Hands Off My Money — Construction and Oilfield Receivables and the “Lender” Exception to the Trust Fund Statute

Lee A. Collins

February 20, 2014

The lawsuit styled Performance Insulation Contractors, Inc. v. L&S Industrial Services, LLC, Case No. 2011-181303 in the 61stJudicial District Court of Harris County, Texas has set the stage for the First Court of Appeals to decide the right to funds owed an upstream contractor between competing claims of a factor and downstream construction contractor.  The issue concerns the interface between the Texas Uniform Commercial Code (UCC) and the Texas Trust Fund Statute (Trust Fund Statute), and will have an impact on Texas’ construction, oilfield services and factoring industries.

Factoring is known as the sale of accounts receivables at a discount of their stated amount to a factoring company, often called a “factor” — the sale of such receivables is governed by the UCC, Article 9.  Through the purchase, the factor assumes the risk on the receivables, and collects some or all of the difference between the invoice amount and the amount paid to the factoring client as its profit.  Factoring is a key mechanism by which small and medium companies are able to obtain liquidity for their operations.  While factors do have agreed upon mechanisms to protect their positions, they can find themselves in risky situations when the purchased invoices become subject to dispute or offset, or when another party asserts a competing claim to the invoice payments.  One such situation is exemplified by the application of the Texas Trust Fund Statute to invoices factored on construction projects under the UCC.

The Trust Fund Statute, codified at 162.001 et seq. of the Texas Property Code, creates an identifiable construction fund for the sole purpose of protecting payments due downstream subcontractors and suppliers from being diverted or misappropriated by upstream parties. Any party found to have wrongfully diverted funds due downstream subcontractors is potentially liable for the funds pursuant to the Trust Fund Statute.  The act deems any individual owner, officer, director, or agent a trustee that owes downstream contractors a fiduciary duty to act with the utmost good faith, candor, integrity of the highest kind, and fair and honest dealing. Because the Act confers “trustee status” on individuals and not just companies, personal liability can also fall to the individual, even if they were acting solely in the course and scope of their employment and in furtherance of their employer’s business.  Notably, however, “banks, savings and loans, and other lenders” are exempted from the provisions of the Trust Fund Statute.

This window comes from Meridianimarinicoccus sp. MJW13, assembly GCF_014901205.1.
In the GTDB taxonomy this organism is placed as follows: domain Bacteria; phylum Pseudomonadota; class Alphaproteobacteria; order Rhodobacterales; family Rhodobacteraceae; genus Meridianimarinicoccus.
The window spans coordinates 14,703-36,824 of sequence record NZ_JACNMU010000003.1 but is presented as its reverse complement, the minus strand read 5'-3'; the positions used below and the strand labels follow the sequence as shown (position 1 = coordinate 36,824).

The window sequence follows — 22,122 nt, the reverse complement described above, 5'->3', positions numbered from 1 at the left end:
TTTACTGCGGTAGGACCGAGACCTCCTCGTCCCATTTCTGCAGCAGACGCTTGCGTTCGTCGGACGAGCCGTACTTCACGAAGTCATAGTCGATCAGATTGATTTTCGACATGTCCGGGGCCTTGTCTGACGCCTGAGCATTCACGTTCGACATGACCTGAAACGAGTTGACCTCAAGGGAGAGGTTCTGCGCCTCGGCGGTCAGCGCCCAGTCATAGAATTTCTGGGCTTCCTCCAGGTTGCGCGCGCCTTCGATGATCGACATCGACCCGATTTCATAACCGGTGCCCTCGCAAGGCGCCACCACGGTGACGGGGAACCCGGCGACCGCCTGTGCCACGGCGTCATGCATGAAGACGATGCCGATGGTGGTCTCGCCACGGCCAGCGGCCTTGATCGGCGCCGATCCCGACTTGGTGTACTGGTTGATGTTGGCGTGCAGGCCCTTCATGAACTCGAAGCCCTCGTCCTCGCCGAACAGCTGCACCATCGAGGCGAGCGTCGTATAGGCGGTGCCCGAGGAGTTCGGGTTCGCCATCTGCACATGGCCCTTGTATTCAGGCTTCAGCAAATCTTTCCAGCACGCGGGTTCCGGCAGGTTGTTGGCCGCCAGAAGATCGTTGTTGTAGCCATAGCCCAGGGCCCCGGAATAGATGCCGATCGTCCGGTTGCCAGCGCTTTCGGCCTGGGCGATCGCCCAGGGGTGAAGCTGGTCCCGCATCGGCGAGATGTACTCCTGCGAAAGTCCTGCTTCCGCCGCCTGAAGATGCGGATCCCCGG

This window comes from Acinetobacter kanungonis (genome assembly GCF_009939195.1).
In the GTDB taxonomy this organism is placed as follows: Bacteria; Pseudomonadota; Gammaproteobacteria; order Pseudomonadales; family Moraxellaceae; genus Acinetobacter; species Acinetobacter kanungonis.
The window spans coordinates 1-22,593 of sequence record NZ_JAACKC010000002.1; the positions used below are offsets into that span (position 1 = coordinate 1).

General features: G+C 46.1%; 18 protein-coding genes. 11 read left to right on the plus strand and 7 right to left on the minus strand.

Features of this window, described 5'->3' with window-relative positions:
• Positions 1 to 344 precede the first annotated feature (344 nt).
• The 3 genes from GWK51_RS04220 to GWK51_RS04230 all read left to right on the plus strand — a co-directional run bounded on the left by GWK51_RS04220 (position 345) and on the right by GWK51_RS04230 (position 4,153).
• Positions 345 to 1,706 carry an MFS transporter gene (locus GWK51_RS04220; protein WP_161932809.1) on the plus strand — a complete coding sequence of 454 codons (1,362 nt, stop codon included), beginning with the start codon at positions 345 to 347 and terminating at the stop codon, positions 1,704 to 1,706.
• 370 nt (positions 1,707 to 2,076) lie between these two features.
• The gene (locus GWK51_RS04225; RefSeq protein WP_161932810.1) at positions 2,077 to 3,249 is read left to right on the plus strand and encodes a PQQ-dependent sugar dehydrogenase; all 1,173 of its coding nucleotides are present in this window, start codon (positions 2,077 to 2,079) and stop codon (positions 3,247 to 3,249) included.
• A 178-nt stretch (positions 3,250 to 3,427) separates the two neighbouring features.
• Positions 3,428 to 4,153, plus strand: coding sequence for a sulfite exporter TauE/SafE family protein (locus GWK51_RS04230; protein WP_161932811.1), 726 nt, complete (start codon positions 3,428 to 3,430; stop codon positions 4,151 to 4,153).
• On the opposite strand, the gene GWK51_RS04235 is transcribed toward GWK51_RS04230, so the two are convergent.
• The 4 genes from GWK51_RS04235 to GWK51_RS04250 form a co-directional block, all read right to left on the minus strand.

The intersection of the UCC and Trust Fund Statute presents a circumstance where factors that have purchased a position in invoices of an upstream construction contractor are forced to compete with subcontractor claims to money due on a subcontract.  The upstream contractor who sells its invoices to a factor, may take or use the sale proceeds such that downstream subcontractors are not able to collect payments.  When the property owner is put on notice under the UCC to pay the purchased account to the factor, and not the upstream contractor, the downstream subcontractor often intercedes claiming that the funds are “trust funds” within the meaning of the Trust Fund Statute.  The downstream subcontractor often takes the position that the factor is an agent of the upstream contractor or that said funds are constructively being paid to the upstream contractor notwithstanding their receipt by the factor.   A factor’s response is often that they are a “lender” exempted from the Trust Fund Statute’s provisions; however, there is no definitive Texas case law as to whether a factor falls under such classification.